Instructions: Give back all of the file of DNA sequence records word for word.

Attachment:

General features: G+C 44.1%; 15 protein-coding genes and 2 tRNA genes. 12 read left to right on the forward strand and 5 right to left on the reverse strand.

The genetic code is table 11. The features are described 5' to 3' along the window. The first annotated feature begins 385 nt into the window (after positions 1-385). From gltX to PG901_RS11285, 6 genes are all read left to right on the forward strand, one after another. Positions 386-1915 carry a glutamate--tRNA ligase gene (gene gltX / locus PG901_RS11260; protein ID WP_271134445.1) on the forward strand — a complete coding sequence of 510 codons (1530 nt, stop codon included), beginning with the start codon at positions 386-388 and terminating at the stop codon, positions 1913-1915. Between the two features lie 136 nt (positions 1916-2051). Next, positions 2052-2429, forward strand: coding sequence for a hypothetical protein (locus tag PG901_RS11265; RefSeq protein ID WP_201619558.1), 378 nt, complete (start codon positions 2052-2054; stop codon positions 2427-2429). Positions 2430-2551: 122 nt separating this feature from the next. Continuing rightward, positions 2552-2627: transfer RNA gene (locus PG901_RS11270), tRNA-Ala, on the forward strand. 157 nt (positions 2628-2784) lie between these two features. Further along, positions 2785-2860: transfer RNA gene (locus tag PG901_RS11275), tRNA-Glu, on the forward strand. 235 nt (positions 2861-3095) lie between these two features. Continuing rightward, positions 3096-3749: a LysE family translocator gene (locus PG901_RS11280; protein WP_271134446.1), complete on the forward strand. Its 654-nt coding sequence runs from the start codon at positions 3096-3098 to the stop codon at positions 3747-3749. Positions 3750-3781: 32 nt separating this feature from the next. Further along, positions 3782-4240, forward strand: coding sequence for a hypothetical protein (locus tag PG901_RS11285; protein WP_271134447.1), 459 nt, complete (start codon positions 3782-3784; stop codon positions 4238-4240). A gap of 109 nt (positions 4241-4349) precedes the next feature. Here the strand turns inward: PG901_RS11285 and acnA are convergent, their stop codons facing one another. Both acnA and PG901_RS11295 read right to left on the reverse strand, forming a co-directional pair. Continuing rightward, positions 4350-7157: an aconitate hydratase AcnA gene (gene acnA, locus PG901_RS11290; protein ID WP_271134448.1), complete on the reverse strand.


General features: G+C 44.1%; 15 protein-coding genes and 2 tRNA genes. 12 read left to right on the forward strand and 5 right to left on the reverse strand.

The genetic code is table 11. The features are described 5' to 3' along the window. The first annotated feature begins 385 nt into the window (after positions 1-385). From gltX to PG901_RS11285, 6 genes are all read left to right on the forward strand, one after another. Positions 386-1915 carry a glutamate--tRNA ligase gene (gene gltX / locus PG901_RS11260; protein ID WP_271134445.1) on the forward strand — a complete coding sequence of 510 codons (1530 nt, stop codon included), beginning with the start codon at positions 386-388 and terminating at the stop codon, positions 1913-1915. Between the two features lie 136 nt (positions 1916-2051). Next, positions 2052-2429, forward strand: coding sequence for a hypothetical protein (locus tag PG901_RS11265; RefSeq protein ID WP_201619558.1), 378 nt, complete (start codon positions 2052-2054; stop codon positions 2427-2429). Positions 2430-2551: 122 nt separating this feature from the next. Continuing rightward, positions 2552-2627: transfer RNA gene (locus PG901_RS11270), tRNA-Ala, on the forward strand. 157 nt (positions 2628-2784) lie between these two features. Further along, positions 2785-2860: transfer RNA gene (locus tag PG901_RS11275), tRNA-Glu, on the forward strand. 235 nt (positions 2861-3095) lie between these two features. Continuing rightward, positions 3096-3749: a LysE family translocator gene (locus PG901_RS11280; protein WP_271134446.1), complete on the forward strand. Its 654-nt coding sequence runs from the start codon at positions 3096-3098 to the stop codon at positions 3747-3749. Positions 3750-3781: 32 nt separating this feature from the next. Further along, positions 3782-4240, forward strand: coding sequence for a hypothetical protein (locus tag PG901_RS11285; protein WP_271134447.1), 459 nt, complete (start codon positions 3782-3784; stop codon positions 4238-4240). A gap of 109 nt (positions 4241-4349) precedes the next feature. Here the strand turns inward: PG901_RS11285 and acnA are convergent, their stop codons facing one another. Both acnA and PG901_RS11295 read right to left on the reverse strand, forming a co-directional pair. Continuing rightward, positions 4350-7157: an aconitate hydratase AcnA gene (gene acnA, locus PG901_RS11290; protein ID WP_271134448.1), complete on the reverse strand.